At this time of year, weed and insect pressure require watchful management. If either pressure runs rampant, then plant health and yields are bound to suffer.
Weeds compete with crops for water and nutrition. This competition can weaken the opportunity for crops to leverage these resources for their own benefit. From a pest perspective, insects can attack corn ears, soybean pods or crops themselves. All can have a damaging effect on plant health and yields.
In-crop burning serves as a chemical-free management option for controlling weeds and pests. Burners use a propane torch to create heat that can top 2,000 degrees. Temperatures that high can be deadly for weeds as they vaporize water from plant cells and cause the weeds to die. Additionally, the heat can sterilize the weed seed before it has a chance to germinate. Burners may kills weed seed within the top quarter-inch of soil.
From an insect control vantage point, heat from an in-crop burner can target insects and their eggs. This story from DTN/The Progressive Farmer highlights the importance of managing pests in a year like this one, characterized by a mild winter and other conditions well-suited for supporting harmful bugs.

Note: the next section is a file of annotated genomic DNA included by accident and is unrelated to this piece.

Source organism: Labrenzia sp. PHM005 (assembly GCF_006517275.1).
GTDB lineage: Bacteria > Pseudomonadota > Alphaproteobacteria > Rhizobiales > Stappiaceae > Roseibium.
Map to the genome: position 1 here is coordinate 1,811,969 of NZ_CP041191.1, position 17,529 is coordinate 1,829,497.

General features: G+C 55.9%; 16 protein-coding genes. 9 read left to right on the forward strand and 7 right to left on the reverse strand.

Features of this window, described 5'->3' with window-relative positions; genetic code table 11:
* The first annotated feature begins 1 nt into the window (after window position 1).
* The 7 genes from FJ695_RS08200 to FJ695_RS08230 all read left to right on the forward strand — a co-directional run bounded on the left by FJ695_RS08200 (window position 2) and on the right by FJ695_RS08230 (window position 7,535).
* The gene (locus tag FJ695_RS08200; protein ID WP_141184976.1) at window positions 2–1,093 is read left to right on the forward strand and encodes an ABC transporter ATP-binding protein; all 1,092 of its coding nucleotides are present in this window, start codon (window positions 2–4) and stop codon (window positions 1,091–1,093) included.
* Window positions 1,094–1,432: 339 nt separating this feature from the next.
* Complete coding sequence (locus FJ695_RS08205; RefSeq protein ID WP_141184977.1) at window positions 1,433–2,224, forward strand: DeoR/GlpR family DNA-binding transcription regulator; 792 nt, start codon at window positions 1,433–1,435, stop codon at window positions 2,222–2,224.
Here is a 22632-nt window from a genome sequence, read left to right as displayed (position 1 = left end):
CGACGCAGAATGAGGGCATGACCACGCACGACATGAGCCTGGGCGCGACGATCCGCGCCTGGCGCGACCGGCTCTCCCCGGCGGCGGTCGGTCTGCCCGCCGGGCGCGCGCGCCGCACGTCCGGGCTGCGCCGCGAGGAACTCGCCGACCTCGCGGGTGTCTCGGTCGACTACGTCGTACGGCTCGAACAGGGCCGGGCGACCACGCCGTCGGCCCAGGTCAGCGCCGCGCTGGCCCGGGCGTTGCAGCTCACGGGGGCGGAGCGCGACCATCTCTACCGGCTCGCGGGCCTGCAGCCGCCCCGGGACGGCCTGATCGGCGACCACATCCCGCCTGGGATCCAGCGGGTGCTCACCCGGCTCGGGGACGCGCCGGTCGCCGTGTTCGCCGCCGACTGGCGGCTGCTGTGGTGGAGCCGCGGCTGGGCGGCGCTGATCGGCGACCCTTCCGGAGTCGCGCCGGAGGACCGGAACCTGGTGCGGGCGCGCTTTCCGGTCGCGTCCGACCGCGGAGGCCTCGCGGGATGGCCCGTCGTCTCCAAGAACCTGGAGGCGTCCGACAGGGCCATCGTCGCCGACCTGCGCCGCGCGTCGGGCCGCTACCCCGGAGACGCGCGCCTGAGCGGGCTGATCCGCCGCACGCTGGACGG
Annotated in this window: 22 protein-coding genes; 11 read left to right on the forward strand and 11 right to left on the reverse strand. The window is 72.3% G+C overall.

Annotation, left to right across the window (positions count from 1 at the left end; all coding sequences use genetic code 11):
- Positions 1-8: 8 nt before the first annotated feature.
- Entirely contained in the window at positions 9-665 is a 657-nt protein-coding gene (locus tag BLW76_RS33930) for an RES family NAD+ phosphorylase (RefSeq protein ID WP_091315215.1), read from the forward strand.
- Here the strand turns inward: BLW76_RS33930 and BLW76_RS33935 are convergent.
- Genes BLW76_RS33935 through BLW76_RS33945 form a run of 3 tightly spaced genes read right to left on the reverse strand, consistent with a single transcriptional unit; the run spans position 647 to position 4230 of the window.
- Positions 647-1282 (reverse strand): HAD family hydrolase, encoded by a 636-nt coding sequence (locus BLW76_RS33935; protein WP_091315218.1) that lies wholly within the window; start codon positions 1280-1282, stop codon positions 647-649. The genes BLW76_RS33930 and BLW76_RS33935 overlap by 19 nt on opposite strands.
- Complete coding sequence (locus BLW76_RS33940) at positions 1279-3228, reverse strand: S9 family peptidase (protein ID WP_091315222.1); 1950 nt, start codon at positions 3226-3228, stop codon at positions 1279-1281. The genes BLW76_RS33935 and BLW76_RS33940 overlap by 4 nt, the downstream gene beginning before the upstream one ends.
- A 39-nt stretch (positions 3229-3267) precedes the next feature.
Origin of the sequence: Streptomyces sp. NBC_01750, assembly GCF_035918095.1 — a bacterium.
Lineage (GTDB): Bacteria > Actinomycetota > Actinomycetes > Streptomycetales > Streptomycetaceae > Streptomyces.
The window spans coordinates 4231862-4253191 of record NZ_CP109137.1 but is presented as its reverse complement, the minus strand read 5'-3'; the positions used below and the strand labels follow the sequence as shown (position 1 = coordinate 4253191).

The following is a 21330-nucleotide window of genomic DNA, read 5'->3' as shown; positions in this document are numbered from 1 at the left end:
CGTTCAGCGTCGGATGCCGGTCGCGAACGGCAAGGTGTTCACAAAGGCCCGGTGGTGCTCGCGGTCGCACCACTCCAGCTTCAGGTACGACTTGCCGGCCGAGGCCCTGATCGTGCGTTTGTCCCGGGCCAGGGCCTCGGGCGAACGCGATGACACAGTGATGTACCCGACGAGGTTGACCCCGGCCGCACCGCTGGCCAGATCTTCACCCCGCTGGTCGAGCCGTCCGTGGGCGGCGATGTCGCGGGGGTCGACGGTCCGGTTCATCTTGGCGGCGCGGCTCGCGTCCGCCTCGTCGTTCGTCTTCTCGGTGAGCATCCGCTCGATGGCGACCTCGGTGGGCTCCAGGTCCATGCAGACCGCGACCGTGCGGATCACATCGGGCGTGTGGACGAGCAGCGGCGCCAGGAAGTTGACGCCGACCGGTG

With in-crop burning, a burner flame should be directed to the growth portion — generally, the top — of the weed. Avoid targeting the growth portion of the crop being grown. Thus, the ideal scenario for in-crop burning goes something like this. Wait to take a burner’s pass through the field until the growth portion of the crop is taller than the growth portion of the weed. At that time, the burner flame can be directed beneath the crop canopy and effectively kill weeds within and between rows.
Of note, heat from an in-crop burner can have detrimental effects on soybean blossoms. If the burner reaches a plant’s blooms, then the heat can smoke them, which results in those blooms not further developing into bean-bearing pods.
At The Farm Research Center in Garden City, Mo., we run our in-crop burning equipment at 5 mph. Per acre, we tend to use 4 gallons to 7 gallons of propane. Relative to the price of traditional spraying equipment and the spray itself, burning offers a cost-effective alternative.
For a summary of the top five things to know about using an in-crop burner, watch this video featuring Kent Kauffman of BigYield.us.
If you’re interested in in-crop burning on your operation, then please call or email anytime!